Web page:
Sitting on the Moon
|Sitting on the Moon|
|Directed by||Ralph Staub|
|Written by||Raymond L. Schrock (screenplay)|
Rex Taylor (adaptation) &
Sidney Sutherland (adaptation)
Julian Field (original story)
|Produced by||Nat Levine (producer)|
Albert E. Levoy (associate producer)
|Edited by||Ernest J. Nims|
|Distributed by||Republic Pictures (US)|
British Lion Films (UK)
|September 11, 1936|
|53 minutes (US edited version)|
66 minutes (US)
Sitting on the Moon is a 1936 American musical film directed by Ralph Staub and released by Republic Pictures.
Songwriter Danny West wakes up with an unknown woman in a taxi outside the film studio Regent Pictures Inc. where he works. He remembers little from the night before. The woman is still asleep and Danny asks the driver to drop her off where they picked her up.
Danny and songwriting colleague Mike are tasked with delivering a song to studio executive Tucker.
Actress Polly Blair once walked out on Tucker, and now he won't even hire her for the chorus. Polly's friend Mattie offers moral support. Danny recognize Polly from when she chose his and Mike's song "Who Am I" for her movie "Fugitive Princess". The song became a hit and was Danny's big break. Danny writes the song "Sitting on the Moon" for Polly and she performs it with Charlie Lane and his ensemble.
Right before Danny and Polly's engagement party, Danny and Mike are fired from the film studio. Charlie has signed with a broadcaster from New York and wants Polly to come along, but she turns down the offer because she wants to stay with Danny. The woman from the taxi, Blossom, shows up at the party and says that she and Danny got married that night. She leaves, and soon thereafter a heartbroken Polly and Mattie leaves too.
Blossom relays to Danny that she'll accept a divorce in exchange for $10,000 in cash. Mike invites Danny to come along to New York, but Danny declines.
Polly is successful on New York radio's "Happy Go Lucky Hour" and creates record sales. Mike finds out that Charlie, who signed Polly to him, is making $3,500 but only paying Polly $100.
Danny travels to New York, hits Charlie, and Charlie raises Polly's salary to $1,000 a week. Polly is excited to hear that Danny is in town. Frank sends Danny a newspaper clip of Blossom reading she has "eleven husbands" in a racketeering run with the taxi driver. Against the show owner's expressed wishes, Polly interrupts her live show to sing "Lost in My Dreams", which Danny wrote for her. Charlie refuses to conduct and walks out, and Polly starts singing a cappella. Three musicians hired by Danny joins her, and then the ensemble follows. The show owner invites Polly to stay on the show and offers Danny to write songs for her.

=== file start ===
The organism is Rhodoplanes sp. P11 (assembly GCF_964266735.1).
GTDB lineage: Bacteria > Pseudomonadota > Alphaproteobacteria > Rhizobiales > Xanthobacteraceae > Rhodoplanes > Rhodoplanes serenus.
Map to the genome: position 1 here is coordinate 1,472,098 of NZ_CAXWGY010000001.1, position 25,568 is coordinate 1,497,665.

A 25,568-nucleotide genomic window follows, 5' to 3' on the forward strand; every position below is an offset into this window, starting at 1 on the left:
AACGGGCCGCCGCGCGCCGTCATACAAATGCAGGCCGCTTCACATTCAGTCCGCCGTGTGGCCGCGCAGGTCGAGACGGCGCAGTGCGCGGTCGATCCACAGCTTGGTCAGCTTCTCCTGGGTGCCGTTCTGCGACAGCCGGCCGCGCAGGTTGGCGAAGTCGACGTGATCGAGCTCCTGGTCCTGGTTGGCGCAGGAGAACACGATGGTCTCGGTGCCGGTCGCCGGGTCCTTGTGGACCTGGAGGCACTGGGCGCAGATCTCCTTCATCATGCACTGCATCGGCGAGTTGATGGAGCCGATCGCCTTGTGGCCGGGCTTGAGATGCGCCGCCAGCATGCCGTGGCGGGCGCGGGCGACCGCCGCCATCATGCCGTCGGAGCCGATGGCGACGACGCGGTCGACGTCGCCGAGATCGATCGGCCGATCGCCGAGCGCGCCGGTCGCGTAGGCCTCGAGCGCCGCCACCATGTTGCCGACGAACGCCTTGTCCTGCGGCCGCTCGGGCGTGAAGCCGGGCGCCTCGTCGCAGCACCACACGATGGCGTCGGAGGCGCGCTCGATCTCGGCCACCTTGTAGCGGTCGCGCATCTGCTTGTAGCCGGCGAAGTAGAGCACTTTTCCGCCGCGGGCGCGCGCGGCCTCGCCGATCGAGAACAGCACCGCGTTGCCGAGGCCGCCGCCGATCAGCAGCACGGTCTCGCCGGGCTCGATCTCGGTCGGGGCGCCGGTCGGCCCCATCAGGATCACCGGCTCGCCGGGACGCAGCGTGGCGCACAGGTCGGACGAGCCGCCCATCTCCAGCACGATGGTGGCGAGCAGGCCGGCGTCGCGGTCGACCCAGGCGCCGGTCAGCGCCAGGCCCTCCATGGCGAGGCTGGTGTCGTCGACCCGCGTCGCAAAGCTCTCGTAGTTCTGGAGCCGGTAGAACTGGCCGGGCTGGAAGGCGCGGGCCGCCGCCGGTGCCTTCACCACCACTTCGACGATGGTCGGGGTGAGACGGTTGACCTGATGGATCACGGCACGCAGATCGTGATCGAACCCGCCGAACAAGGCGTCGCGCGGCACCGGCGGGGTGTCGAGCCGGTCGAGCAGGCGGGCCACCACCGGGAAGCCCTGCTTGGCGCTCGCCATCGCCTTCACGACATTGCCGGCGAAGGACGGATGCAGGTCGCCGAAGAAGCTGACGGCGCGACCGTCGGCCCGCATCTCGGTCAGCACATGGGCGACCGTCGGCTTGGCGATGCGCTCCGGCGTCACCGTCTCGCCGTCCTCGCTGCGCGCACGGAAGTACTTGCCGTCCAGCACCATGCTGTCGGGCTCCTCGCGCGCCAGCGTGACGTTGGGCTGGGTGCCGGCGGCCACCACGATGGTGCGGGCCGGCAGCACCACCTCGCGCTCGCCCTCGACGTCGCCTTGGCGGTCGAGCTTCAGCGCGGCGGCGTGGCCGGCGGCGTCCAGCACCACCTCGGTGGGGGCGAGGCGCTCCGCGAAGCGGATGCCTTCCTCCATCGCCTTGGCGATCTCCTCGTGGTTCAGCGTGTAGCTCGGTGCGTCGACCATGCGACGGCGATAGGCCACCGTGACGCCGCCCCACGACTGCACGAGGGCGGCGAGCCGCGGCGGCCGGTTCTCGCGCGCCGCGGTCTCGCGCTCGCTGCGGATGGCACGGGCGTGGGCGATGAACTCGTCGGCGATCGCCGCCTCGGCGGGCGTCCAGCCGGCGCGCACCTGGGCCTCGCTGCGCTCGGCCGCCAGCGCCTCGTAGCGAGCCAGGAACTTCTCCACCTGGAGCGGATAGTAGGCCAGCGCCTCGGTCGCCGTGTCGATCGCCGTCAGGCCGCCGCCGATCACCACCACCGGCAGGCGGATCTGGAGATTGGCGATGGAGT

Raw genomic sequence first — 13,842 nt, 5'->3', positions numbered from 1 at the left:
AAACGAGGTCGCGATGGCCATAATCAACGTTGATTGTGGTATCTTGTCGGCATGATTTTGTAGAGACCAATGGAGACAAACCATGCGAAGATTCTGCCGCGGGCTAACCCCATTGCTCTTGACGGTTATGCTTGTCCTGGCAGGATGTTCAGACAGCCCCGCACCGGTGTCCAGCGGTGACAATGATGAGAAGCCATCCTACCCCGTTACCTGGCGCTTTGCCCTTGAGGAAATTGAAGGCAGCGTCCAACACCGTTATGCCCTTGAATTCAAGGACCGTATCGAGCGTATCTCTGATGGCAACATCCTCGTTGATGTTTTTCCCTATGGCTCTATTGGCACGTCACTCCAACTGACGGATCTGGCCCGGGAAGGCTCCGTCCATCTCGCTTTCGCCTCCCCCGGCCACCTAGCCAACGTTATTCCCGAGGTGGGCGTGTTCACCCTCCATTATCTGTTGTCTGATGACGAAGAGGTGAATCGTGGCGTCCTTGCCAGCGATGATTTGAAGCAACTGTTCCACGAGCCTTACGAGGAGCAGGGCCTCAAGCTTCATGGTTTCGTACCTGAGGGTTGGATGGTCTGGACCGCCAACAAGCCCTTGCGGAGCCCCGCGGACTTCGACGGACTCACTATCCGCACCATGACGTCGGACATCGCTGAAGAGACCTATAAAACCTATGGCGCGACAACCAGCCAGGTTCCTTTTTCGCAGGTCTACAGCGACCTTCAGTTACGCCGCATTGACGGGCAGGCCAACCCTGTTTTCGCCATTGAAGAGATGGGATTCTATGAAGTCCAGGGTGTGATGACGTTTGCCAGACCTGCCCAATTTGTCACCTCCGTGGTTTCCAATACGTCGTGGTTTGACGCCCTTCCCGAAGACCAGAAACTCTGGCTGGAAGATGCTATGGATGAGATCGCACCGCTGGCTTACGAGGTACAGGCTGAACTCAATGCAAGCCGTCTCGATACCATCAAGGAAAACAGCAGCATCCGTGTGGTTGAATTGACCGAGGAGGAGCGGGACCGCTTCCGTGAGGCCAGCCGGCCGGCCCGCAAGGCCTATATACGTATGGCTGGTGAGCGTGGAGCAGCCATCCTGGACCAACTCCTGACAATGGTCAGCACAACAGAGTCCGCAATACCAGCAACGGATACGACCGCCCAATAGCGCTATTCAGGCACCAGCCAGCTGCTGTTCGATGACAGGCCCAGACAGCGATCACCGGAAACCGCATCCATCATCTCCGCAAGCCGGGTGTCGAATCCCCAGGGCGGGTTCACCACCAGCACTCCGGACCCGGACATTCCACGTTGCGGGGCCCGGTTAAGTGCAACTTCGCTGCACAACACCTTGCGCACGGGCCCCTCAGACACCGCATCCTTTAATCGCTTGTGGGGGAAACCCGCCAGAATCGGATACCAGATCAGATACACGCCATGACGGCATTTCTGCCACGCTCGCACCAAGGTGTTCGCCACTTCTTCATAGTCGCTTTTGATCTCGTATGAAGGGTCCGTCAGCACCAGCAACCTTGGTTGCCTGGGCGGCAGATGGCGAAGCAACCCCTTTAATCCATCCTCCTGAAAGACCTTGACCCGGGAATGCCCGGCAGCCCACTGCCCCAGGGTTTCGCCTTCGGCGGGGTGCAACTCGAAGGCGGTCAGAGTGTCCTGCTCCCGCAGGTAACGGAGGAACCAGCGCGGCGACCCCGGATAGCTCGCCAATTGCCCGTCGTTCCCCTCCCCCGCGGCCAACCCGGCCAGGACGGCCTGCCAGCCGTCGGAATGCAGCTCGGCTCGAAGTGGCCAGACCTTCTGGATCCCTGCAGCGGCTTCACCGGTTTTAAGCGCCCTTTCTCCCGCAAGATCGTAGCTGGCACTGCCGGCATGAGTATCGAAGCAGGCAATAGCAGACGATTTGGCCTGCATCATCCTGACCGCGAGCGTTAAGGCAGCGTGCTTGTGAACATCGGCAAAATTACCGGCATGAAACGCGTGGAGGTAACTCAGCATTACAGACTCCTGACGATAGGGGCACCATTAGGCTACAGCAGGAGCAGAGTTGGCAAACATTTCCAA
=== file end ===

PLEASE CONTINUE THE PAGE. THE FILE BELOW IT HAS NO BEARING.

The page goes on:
- Roger Pryor as Danny West
- Grace Bradley as Polly Blair
- William Newell as Mike
- Pert Kelton as Mattie
- Henry Kolker as Worthington
- Henry Wadsworth as Charlie Lane
- Joyce Compton as Blossom Dawn
- Pierre Watkin as Tucker
- William Janney as Young Husband
- June Martel as Young Wife
- The Theodores as Themselves (singing group)
- Jimmy Ray as Feature Dancer
- Harvey Clark as Hotel Manager
- George Cooper as Jim Daggett, Taxi Driver
- Roger Pryor - "Sitting on the Moon" (written by Sidney D. Mitchell and Sam H. Stept)
- Grace Bradley with orchestra - "Sitting on the Moon"
- Roger Pryor - "Lost in My Dreams" (written by Sidney D. Mitchell and Sam H. Stept)
- Roger Pryor - "How Am I Doin' With You" (written by Sidney D. Mitchell and Sam H. Stept)
- Grace Bradley, with Roger Pryor on piano - "Who Am I?" (written by Sidney D. Mitchell and Sam H. Stept)
- Roger Pryor - "Theme from Tannhauser" (performed as a rag) (music by Richard Wagner)
- Sitting on the Moon at IMDb
- Sitting on the Moon (53 minute version) is available for free download at the Internet Archive
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